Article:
I’ve been working with my Panasonic wide converter, a recently introduced accessory which is also known as the DMW-GWC1. If you ask me, there are gasoline additives with sexier names–but don’t let that scare you off.
As I noted several posts back, the DMW-GWC1 is screwed onto the front of Panasonic’s popular 14mm Micro 4/3 lens. Once attached, the lens is persuaded to yield a wider field of view (about the same as a 22mm lens on a 35mm camera). If you’re accustomed to using a 28mm, the converter is decidedly more expansive.
The first thing you notice is the increased depth of field, something which opens up many new creative possibilities. This is especially true when used on cameras like the Panasonic G3 with it’s full range of manual controls and live viewfinder. The second thing you notice is that whatever is close to your lens has an appearance of being much further away.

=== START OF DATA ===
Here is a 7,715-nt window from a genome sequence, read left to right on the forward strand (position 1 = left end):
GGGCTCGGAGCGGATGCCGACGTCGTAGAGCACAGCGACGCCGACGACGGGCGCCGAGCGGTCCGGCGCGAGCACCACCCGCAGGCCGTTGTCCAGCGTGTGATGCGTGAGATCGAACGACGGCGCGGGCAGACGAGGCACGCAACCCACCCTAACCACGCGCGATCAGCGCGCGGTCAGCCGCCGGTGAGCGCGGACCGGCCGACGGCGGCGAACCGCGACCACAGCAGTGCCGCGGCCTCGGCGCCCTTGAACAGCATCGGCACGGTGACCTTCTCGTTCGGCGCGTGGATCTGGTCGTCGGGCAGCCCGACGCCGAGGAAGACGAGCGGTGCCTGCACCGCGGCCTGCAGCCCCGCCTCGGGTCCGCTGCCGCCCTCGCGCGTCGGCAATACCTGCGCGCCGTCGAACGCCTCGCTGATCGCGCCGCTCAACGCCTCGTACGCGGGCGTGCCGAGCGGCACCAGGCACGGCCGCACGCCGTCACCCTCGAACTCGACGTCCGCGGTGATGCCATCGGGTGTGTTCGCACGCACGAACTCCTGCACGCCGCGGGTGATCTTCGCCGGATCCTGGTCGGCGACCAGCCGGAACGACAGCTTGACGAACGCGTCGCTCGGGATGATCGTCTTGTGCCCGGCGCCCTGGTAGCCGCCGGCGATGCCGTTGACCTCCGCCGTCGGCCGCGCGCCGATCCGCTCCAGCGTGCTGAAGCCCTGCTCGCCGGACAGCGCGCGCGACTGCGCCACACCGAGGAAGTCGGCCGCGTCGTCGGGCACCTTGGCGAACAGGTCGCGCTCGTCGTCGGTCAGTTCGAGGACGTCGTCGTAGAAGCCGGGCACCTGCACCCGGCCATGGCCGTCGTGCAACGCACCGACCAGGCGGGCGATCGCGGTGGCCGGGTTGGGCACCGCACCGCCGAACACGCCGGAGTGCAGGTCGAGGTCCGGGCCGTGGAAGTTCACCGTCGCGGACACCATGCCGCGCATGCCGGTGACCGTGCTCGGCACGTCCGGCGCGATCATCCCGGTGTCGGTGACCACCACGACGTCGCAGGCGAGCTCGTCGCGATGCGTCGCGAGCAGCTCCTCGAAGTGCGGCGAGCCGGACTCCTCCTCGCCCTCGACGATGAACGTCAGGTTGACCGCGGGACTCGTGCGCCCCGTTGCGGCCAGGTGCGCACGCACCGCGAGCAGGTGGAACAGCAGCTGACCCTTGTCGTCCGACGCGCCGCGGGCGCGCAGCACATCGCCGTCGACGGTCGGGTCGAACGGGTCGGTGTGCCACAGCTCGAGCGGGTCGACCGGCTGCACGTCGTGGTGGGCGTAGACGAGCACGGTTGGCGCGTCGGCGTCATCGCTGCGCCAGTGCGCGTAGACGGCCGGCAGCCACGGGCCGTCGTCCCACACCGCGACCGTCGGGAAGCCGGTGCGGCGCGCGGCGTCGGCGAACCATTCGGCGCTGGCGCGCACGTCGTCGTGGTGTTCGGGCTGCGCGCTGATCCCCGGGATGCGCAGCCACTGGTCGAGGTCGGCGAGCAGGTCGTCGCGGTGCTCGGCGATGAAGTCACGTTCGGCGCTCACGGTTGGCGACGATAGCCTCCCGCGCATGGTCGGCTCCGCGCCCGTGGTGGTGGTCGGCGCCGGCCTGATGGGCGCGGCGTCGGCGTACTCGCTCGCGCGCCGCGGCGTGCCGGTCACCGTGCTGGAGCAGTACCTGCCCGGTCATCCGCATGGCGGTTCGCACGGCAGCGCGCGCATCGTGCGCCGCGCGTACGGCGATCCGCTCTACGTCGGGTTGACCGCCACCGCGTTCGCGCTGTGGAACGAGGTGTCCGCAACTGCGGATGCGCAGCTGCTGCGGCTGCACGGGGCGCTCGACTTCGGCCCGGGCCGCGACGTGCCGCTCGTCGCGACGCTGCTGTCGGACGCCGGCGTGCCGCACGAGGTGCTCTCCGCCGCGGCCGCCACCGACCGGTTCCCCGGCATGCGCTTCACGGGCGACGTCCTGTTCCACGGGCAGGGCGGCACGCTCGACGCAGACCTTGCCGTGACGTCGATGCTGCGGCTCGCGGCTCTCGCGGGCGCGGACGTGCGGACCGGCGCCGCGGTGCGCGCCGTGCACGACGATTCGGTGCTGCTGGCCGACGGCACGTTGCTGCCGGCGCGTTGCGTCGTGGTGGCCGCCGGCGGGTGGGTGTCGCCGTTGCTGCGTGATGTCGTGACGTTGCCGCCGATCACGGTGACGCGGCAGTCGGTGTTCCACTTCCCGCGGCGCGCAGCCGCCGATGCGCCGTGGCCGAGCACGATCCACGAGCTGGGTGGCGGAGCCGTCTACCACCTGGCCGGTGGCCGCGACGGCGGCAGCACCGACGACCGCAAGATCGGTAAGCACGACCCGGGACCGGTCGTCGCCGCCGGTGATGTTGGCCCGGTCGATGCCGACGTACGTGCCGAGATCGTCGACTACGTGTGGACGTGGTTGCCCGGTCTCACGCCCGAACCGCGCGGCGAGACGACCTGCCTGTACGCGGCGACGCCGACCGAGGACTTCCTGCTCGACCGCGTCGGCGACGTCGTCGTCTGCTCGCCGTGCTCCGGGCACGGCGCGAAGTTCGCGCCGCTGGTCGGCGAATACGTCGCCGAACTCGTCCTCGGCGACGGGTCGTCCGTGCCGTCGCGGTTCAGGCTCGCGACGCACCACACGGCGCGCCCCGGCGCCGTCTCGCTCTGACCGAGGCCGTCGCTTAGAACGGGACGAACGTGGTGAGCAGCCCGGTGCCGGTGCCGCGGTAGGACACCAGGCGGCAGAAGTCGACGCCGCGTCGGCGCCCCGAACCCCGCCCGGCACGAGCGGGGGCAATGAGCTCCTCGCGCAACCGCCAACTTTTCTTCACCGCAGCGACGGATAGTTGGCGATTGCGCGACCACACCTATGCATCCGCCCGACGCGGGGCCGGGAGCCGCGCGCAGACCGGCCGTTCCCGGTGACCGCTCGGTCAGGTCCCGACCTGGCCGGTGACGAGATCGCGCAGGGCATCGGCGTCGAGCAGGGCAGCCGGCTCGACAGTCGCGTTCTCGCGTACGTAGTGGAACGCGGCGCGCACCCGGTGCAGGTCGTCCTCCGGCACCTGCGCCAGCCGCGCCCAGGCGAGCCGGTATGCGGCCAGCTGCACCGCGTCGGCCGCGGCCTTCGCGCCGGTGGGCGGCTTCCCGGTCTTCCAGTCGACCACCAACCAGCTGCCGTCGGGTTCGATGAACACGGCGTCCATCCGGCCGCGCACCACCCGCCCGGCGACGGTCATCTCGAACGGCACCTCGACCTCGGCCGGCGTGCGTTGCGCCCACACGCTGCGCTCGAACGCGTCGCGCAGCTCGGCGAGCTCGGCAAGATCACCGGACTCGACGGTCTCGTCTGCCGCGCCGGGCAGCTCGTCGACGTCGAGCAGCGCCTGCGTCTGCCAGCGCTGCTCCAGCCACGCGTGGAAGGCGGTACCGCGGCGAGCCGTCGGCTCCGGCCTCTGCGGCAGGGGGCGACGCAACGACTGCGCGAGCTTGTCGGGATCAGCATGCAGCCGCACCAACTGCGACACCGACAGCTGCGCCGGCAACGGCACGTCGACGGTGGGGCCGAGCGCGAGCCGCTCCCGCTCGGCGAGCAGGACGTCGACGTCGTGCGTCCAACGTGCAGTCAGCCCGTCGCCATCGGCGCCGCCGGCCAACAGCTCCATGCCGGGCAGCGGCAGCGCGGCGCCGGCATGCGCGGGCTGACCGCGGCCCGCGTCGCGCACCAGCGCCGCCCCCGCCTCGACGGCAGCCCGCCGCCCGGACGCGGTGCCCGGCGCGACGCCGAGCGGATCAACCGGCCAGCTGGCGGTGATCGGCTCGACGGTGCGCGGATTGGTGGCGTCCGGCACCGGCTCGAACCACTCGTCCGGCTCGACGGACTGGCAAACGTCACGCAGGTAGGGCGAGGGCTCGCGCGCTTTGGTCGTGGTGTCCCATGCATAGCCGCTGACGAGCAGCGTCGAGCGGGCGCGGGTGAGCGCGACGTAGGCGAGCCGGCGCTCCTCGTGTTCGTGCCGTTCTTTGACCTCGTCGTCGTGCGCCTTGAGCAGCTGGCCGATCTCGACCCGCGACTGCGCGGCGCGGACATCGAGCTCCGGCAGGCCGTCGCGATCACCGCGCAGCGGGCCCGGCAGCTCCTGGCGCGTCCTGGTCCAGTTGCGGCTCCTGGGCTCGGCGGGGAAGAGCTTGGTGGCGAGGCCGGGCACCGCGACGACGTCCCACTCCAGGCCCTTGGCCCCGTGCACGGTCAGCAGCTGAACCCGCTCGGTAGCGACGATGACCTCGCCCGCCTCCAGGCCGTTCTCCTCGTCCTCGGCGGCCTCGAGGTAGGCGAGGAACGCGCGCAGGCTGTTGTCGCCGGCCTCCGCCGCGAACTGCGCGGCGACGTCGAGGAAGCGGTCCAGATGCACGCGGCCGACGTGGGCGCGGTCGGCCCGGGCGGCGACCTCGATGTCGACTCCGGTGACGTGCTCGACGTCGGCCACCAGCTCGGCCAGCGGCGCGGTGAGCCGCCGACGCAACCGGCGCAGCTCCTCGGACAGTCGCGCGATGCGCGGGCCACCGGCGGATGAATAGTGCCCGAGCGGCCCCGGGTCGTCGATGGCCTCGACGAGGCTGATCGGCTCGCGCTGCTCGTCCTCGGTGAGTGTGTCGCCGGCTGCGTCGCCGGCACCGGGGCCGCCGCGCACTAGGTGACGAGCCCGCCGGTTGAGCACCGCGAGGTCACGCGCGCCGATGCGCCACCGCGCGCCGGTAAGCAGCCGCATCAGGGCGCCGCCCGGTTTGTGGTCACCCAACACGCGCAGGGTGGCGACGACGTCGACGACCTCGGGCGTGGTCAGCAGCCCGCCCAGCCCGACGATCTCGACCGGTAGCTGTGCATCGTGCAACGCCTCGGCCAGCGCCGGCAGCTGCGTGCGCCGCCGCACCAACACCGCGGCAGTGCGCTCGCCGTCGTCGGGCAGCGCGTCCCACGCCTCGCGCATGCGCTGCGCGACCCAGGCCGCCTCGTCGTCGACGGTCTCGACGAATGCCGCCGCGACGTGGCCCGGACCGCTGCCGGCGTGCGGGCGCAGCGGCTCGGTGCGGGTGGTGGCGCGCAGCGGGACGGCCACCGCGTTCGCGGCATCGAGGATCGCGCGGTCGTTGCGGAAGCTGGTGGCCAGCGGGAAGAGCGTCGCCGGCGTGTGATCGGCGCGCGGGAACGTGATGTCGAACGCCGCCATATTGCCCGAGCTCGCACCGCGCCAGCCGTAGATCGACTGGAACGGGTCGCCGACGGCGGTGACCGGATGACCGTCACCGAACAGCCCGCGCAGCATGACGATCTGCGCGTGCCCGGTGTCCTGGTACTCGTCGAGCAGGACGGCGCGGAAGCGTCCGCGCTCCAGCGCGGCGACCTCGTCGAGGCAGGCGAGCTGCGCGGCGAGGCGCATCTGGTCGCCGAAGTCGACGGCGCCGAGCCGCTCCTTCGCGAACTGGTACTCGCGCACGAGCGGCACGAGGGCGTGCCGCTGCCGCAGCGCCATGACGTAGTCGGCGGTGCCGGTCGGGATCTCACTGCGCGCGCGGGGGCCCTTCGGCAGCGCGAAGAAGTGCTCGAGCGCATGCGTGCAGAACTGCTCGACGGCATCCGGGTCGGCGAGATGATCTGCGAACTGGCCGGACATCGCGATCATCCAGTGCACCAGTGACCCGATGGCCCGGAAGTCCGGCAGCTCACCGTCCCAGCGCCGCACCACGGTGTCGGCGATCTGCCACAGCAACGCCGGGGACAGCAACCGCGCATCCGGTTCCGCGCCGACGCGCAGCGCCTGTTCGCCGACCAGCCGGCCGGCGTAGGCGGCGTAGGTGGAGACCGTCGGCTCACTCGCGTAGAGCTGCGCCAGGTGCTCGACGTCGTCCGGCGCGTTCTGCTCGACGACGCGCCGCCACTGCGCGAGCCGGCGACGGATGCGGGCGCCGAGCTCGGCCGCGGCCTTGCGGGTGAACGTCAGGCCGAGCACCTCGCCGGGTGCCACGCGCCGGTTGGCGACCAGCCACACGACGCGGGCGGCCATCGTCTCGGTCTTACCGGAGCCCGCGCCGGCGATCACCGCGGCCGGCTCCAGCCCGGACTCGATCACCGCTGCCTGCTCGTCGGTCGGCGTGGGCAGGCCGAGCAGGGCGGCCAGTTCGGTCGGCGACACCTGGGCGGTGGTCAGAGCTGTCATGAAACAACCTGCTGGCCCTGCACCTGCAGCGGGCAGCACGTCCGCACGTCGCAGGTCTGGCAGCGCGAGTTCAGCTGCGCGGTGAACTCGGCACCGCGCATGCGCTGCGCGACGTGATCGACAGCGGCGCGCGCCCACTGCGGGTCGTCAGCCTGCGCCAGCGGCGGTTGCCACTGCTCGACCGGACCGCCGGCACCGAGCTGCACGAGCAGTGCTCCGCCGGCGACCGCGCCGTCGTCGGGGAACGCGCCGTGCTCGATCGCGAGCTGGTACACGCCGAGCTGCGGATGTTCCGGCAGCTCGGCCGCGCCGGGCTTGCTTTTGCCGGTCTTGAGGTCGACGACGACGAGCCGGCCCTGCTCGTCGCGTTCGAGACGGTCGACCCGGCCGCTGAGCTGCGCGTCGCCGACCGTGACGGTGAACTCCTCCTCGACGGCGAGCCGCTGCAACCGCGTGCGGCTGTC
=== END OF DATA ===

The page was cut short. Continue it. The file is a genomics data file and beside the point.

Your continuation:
Over the last few days, I’ve been using the converter on subjects that are well below the horizon–a technique which is admittedly counterintuitive. A lens this wide has an enormous appetite for skies, but summer is on the way and there’ll be plenty of time to go looking for clouds.
The Hydrangeas were discovered while walking up to the coffee shop a few mornings ago in Sag Harbor Village. The image was captured quickly without the need of a tripod. I was in full shade. Everything’s in focus in the picture because there’s more depth of field than you can shake a stick at. Moments later I was sipping coffee and making sure my lens cap was affixed to my converter. The bulbous glass accepts no filters, so you have to be careful.
The image is essentially a copy of the RAW file with no further color or contrast correction. To me, that’s a good sign.
As you can see, the converter performs well in low light, yielding images that are both bright and fully accurate in terms of color. I haven’t yet pushed this thing into more challenging light and contrast, but I can tell you that within the gentle gamut of shade, it’s fine.
Nice work, Panasonic.
My other two posts for the DMW-GWC1 may be found here:
For those into the particulars, the image was handheld @ 200 ISO, f9.o @ 1/100. I was using the Panasonic G3.